China Peak
    rating optionrated 4rated 4rated 4rated 4
    After bagging Cochise Peak, I later traveled the off-road route that becomes the rocky road to China Peak toward mid-afternoon. I had eaten lunch and done due diligence below Black Diamond Peak for another day - gathering a water report at Gilda Spring in the process. The less than obvious spur from Middlemarch road (FR 697) is NOT to be taken lightly if you intend to travel it for any distance...as it is possible to make it all the way to the peak if you have a low track Quad or Jeep type 4x4. I advise against anything less if you want to make it to the Hot Gates that guard the entry to the Hidden Valley. There are only a couple of turn-out possibilities once the truly high clearance mega-chickenhead part of the route ensues...you'll want a heavy suspension and good tires or you could be in REAL trouble!

    I chose to make my way toward the Gateway - turn things about for an easy exit upon returning - and then embarked into the western valley of the Inner Sanctum of the Dragoons. The Hidden Valley has many surreal points of view outwardly opening to the surrounding Dragoon rock formations, and it can seem like you are suspended in a very special, lightly traveled altered-dimension during the initial portion of the route...then it just continues that way only much steeper as the views really open up! This day was obscured by smokey haze in the distance - not especially good for a limited cell phone type camera. The normally visible island ranges (Whetstones, Rincons, Chiricahuas & Huachucas...) from the upper reaches of the Dragoons had all vanished in this haze.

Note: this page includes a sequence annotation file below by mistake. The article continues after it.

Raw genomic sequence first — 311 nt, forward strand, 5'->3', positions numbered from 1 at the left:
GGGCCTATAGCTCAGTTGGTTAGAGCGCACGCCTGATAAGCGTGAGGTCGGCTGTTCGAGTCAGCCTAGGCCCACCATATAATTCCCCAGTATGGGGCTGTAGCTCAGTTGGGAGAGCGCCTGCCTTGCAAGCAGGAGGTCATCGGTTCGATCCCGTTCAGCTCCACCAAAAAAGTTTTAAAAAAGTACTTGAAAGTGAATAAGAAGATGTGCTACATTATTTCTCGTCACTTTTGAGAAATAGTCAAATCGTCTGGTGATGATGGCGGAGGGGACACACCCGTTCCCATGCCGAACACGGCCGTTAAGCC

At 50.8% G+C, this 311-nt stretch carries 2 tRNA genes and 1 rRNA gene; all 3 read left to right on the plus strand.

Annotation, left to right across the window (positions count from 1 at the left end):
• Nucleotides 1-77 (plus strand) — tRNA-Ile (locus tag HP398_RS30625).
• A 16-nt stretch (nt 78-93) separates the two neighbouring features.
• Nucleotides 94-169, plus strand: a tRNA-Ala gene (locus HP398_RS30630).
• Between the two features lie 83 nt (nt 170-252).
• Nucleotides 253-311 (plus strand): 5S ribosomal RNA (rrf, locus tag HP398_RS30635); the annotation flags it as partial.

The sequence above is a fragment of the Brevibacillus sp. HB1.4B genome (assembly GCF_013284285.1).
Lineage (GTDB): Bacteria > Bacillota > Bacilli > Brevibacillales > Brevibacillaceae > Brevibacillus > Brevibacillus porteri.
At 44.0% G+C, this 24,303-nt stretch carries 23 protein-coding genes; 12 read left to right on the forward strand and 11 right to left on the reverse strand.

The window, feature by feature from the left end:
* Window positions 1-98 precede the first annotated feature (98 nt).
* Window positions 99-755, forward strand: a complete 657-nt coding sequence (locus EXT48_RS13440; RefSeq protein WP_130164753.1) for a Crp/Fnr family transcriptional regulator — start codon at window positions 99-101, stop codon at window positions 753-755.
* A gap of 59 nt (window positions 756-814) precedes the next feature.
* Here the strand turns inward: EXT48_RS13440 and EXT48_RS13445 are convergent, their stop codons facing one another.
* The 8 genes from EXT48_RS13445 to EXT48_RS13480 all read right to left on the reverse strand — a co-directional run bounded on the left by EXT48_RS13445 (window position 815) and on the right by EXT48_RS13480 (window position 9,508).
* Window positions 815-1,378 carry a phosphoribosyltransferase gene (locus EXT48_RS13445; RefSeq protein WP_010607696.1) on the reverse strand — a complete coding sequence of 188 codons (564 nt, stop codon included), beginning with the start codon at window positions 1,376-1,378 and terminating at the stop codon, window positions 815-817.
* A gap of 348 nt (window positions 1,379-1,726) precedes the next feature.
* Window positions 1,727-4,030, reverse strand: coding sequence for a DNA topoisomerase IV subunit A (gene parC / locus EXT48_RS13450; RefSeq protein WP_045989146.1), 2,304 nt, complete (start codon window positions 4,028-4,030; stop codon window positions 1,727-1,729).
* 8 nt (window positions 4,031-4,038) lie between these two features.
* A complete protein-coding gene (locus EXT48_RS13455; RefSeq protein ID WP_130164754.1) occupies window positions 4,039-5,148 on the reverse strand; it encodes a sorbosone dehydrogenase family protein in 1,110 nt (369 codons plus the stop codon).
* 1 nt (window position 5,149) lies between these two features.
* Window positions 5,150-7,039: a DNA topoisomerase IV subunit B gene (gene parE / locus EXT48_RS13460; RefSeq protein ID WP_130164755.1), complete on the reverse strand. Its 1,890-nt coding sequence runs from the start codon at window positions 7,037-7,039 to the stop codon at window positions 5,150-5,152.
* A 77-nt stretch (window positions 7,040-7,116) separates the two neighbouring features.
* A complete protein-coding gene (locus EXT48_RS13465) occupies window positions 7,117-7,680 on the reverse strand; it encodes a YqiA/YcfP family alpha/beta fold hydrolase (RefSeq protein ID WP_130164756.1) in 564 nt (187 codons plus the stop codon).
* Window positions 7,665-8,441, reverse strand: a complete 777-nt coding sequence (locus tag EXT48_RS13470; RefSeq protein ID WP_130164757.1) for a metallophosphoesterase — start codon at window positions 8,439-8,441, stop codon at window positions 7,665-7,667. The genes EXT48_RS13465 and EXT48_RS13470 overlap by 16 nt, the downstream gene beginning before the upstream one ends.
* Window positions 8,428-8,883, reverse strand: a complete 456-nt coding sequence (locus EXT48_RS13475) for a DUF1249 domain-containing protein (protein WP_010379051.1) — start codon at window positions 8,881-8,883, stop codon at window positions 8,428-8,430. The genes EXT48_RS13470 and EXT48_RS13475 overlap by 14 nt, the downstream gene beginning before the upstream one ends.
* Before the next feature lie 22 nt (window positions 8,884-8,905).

You'll pass the remains of the San Juan mine as the real elevation begins...later, oddly morphed alien looking Century Plants surround the peak adding a nice punctuation to the apex. There are several spur routes along the way, so be certain to do your trail research. Avg. Grade 63.2% GPS Route Available
    China Peak
    rating optionrated 4rated 4rated 4rated 4
    Did a quick hike up from Middlemarch Road, with a turnaround just before the entrance to the hidden valley. I met two other hikers coming down from China Peak (no way! :) ). Got back to my truck, where the Border Patrol was waiting to talk to me. Other travelers on Middlemarch Road had felt my vehicle was suspicious, and had alerted them. The Border Patrol agent was friendly after I showed him I wasn't smuggling anything, and we talked for a few minutes about activity in the area. Ah, Dragoons, my winter playground, you are always exciting!
    China Peak
    rating optionrated 4rated 4rated 4rated 4